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NONPROFIT ALERT! Fundraising Tips

Non-profits are reliant on fundraising, most do not have a revenue stream from sales. Fundraising in and of itself is exhausting, and when not done properly can result in support burn out. Losing loyal supporters could devastate any non-profit, and overly asking for support is a sure way to do that. 


The first step to fundraising is to first review the budget. How much money are you expecting to raise from a fundraiser? How many years have you been fundraising? What is the average support fundraisers provide to your organization? Has your budget outgrown your organization? Is it time to reduce on unnecessary expenses rather than raise your fundraising goals? Ensuring your fundraising goals are realistic will ensure a successful event. If you have reached a point where your fundraising goals feel unattainable, it is time to start economizing.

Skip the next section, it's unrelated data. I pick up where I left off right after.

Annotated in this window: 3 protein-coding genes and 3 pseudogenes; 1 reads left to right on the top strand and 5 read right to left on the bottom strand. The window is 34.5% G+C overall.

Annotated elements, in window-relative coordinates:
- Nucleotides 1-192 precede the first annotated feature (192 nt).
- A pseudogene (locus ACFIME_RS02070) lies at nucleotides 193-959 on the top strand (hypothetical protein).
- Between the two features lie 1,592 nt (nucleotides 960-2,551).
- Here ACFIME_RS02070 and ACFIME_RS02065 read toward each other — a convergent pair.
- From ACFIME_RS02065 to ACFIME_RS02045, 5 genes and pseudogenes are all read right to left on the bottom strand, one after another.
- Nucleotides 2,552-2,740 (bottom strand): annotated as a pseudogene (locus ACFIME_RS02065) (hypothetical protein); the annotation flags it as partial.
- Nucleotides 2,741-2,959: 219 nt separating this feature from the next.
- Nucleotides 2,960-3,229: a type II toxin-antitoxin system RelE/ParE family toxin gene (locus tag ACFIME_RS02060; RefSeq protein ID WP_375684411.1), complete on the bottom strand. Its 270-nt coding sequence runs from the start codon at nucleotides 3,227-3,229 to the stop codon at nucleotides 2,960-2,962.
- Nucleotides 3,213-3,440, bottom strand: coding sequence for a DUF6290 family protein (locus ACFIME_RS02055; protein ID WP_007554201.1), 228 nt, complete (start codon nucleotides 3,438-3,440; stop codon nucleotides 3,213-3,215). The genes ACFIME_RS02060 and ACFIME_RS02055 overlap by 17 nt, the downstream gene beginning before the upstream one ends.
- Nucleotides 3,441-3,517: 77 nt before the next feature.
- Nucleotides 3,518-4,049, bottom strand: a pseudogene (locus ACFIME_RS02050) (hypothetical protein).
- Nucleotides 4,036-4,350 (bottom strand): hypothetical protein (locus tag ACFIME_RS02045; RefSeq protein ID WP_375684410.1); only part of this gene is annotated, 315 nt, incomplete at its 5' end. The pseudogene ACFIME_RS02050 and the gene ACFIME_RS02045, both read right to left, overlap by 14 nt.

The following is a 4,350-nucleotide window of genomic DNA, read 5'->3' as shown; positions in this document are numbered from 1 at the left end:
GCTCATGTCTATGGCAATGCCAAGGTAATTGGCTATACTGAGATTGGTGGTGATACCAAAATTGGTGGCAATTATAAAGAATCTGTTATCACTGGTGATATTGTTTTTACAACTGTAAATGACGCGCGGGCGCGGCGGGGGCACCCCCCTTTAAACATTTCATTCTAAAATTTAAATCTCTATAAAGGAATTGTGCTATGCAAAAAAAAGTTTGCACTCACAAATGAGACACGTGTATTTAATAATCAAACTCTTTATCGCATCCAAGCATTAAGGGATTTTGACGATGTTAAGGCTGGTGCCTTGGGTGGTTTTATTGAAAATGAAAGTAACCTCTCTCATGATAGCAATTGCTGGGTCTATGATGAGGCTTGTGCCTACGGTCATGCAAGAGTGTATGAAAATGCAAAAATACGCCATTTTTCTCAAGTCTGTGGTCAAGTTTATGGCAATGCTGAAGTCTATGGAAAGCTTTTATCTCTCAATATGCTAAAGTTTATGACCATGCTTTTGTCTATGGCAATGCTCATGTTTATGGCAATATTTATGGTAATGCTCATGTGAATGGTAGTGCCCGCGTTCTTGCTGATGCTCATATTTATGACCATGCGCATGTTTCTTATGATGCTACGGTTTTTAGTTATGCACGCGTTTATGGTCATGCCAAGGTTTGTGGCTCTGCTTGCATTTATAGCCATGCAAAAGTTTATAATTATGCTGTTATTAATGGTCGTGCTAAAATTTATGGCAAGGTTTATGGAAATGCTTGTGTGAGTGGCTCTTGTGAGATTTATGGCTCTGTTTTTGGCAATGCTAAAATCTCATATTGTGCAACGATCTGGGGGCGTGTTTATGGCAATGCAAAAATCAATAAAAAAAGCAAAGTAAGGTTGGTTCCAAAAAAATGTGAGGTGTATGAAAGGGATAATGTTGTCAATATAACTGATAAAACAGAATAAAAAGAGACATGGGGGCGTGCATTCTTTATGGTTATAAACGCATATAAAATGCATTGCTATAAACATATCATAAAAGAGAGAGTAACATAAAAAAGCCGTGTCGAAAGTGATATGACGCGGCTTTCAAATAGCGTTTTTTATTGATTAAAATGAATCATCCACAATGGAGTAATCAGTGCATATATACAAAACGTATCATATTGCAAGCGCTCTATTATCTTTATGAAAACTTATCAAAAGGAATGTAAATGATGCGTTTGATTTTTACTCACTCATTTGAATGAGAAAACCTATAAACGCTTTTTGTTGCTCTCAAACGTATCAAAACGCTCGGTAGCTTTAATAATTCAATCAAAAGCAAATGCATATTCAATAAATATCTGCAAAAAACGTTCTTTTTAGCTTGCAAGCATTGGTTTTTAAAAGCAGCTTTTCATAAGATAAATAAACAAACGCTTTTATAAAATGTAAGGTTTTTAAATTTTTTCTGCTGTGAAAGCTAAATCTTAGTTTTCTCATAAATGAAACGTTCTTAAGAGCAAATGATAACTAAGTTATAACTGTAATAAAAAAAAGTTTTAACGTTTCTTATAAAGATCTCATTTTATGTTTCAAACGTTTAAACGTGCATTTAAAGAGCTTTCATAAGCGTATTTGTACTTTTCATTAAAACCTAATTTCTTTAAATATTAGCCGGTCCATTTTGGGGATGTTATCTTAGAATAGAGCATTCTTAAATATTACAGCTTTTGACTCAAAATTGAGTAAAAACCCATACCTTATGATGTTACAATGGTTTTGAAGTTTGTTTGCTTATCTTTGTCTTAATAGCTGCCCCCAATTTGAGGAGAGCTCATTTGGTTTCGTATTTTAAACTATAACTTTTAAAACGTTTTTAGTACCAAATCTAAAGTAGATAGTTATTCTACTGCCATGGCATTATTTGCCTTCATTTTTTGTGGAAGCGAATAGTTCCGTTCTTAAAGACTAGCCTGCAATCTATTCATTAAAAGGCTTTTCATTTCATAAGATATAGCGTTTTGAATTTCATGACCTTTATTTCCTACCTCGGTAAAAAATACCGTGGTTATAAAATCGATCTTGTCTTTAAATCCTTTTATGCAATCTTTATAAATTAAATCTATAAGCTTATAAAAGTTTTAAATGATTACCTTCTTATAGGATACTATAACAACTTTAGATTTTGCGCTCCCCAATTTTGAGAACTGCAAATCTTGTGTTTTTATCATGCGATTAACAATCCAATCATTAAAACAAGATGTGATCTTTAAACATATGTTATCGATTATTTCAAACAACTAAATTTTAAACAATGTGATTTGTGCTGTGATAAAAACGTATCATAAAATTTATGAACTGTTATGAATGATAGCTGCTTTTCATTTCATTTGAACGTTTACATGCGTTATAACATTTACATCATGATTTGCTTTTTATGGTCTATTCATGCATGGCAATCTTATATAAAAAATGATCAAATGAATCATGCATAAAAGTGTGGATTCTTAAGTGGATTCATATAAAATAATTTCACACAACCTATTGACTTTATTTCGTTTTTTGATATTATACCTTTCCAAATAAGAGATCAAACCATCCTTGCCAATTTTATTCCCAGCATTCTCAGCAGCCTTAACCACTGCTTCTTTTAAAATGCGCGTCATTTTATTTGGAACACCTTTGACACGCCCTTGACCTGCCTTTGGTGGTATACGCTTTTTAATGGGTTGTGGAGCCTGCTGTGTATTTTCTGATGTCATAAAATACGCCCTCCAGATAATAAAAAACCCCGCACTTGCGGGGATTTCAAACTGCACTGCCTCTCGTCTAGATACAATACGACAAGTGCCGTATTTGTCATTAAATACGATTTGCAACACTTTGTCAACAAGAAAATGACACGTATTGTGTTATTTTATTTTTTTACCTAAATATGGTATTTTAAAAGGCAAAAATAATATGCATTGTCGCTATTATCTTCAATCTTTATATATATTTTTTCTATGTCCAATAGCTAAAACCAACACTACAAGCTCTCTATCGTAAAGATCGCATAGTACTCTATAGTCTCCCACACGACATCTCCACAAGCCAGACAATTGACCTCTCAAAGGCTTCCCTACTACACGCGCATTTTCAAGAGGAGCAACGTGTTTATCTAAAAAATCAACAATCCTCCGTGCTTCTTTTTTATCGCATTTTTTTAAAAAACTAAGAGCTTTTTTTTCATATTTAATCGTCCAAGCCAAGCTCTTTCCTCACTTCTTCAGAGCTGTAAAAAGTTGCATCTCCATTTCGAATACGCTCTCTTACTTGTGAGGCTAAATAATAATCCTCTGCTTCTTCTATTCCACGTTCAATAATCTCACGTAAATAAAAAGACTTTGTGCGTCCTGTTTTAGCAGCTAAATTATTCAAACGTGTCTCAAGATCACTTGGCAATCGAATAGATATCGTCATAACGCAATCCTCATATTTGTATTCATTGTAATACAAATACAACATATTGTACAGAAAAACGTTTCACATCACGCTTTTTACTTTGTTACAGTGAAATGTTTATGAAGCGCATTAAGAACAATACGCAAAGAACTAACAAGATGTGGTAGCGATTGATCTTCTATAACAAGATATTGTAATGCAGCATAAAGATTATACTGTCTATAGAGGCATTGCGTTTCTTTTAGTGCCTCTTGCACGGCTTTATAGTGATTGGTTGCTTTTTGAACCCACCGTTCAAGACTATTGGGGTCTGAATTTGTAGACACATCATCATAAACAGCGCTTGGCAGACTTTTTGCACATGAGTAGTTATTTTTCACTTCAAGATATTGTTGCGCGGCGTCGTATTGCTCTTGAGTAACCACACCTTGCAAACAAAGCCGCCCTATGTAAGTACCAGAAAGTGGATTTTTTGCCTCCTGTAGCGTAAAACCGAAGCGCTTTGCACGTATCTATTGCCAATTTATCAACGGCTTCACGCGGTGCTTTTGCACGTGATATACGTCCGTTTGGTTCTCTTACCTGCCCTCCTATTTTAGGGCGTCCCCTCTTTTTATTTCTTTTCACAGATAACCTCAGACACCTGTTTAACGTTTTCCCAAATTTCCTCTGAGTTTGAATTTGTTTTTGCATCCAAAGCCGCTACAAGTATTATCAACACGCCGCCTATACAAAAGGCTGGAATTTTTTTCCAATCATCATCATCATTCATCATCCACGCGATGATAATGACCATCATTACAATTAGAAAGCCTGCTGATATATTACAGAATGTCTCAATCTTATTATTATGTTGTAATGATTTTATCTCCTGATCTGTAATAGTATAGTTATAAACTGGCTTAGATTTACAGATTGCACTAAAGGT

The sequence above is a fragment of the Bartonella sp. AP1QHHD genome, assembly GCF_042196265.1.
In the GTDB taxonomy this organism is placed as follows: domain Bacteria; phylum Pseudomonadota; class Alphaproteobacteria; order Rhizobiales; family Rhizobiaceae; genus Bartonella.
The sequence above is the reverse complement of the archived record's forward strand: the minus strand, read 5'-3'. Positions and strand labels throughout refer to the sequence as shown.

The next step is to define the number of fundraising events planned annually. Do you have more than 5 planned? Do you invite the same people to each? Is it possible you are exhausting your funders? Unless you have a unique experience, inviting people to more than one major fundraiser a year can begin to create feelings of disenchantment and cause people to pull back, to not want to support your organization any longer.